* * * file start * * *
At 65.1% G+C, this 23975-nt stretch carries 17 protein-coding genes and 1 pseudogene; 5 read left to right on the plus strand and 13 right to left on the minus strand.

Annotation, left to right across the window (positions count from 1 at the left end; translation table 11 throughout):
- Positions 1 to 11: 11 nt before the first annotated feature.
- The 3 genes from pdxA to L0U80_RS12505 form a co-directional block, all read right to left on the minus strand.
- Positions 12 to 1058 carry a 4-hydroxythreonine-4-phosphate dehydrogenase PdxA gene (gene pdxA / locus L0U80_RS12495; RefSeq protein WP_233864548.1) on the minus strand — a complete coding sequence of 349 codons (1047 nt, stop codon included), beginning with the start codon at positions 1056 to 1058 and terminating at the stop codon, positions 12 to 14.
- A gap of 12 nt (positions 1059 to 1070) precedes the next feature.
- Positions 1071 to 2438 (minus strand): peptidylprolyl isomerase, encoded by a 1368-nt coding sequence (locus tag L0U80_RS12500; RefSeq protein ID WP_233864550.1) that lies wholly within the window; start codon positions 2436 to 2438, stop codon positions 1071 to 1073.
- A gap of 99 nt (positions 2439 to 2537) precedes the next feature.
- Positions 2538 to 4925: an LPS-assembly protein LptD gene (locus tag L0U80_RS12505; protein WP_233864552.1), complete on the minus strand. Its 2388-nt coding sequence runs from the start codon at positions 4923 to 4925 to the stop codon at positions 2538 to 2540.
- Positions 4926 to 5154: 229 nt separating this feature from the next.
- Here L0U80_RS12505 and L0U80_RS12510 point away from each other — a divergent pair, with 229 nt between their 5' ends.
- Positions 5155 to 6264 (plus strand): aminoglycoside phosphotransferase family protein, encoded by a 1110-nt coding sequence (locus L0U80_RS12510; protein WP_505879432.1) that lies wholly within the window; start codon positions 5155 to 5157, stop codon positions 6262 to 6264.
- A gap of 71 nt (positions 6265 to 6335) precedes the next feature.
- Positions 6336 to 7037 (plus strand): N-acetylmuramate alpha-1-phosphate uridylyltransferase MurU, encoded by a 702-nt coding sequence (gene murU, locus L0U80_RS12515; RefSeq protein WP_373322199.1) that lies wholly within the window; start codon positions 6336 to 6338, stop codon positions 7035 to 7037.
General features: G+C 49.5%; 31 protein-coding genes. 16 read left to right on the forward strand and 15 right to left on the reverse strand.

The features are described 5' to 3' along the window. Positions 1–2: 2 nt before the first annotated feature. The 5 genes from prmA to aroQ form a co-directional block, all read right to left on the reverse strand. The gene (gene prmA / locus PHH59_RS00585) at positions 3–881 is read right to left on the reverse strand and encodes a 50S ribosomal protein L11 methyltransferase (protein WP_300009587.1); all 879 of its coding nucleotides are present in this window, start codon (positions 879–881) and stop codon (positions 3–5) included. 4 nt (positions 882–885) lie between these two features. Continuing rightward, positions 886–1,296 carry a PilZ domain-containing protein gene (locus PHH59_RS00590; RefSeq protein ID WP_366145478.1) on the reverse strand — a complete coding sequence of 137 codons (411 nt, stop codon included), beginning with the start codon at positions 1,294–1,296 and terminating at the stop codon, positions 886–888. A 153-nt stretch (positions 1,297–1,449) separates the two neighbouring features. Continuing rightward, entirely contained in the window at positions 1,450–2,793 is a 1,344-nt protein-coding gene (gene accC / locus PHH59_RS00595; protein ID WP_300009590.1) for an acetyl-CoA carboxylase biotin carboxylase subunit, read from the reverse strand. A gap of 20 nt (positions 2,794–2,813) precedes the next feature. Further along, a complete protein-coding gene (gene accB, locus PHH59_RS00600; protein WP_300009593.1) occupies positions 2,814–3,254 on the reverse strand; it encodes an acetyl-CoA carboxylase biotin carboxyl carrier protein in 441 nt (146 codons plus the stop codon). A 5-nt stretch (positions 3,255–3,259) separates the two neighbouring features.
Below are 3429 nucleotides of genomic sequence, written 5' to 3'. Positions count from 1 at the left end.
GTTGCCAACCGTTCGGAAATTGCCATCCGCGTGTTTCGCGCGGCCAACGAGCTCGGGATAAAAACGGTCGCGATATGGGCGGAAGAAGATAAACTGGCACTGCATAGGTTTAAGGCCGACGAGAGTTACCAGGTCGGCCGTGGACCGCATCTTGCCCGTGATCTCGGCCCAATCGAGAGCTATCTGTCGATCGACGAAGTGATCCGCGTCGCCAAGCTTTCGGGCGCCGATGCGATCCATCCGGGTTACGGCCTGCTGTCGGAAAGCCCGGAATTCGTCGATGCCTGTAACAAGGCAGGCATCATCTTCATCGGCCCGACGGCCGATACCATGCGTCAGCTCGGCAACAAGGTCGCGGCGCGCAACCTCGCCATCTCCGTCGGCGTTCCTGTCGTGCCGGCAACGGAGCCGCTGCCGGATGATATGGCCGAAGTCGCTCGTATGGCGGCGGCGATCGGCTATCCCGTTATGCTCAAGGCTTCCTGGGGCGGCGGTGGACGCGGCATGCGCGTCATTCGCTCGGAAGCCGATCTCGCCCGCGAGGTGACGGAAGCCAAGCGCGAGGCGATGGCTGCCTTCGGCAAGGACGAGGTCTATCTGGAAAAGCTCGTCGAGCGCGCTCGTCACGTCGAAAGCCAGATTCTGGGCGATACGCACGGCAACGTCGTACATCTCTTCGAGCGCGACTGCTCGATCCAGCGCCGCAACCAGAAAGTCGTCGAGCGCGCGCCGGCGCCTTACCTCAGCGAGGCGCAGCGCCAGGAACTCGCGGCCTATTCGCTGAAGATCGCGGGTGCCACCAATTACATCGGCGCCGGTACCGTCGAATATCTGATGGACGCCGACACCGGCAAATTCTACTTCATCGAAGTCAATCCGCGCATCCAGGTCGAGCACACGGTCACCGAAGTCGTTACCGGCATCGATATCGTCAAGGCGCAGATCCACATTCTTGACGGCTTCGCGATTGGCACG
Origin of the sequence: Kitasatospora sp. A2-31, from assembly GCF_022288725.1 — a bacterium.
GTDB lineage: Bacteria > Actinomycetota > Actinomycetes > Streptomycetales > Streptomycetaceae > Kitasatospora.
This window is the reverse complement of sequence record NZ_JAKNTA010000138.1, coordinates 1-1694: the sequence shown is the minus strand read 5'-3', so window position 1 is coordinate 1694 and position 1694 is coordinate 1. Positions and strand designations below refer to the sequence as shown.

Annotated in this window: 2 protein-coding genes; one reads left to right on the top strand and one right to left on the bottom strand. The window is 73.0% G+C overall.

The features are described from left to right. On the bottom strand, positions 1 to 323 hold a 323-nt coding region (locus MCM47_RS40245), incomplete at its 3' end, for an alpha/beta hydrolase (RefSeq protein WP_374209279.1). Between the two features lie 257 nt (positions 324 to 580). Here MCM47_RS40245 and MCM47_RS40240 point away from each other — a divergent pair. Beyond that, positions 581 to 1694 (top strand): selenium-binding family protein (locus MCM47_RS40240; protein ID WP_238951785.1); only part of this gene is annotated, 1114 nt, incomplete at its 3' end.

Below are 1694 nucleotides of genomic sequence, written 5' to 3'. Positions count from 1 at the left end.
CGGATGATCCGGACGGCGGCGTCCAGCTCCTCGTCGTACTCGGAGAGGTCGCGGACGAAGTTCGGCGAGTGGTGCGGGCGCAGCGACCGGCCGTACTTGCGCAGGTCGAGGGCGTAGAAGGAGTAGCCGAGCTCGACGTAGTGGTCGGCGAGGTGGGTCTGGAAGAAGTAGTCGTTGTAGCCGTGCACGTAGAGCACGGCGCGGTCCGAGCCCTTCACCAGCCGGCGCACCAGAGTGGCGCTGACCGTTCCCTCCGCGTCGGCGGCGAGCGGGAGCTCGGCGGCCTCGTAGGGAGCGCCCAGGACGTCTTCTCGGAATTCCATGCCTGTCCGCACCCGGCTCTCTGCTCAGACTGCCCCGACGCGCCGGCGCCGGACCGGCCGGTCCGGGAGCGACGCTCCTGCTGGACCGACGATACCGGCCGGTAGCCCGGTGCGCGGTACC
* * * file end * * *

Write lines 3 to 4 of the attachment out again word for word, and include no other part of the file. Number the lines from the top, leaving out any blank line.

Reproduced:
- Positions 1 to 11: 11 nt before the first annotated feature.
- The 3 genes from pdxA to L0U80_RS12505 form a co-directional block, all read right to left on the minus strand.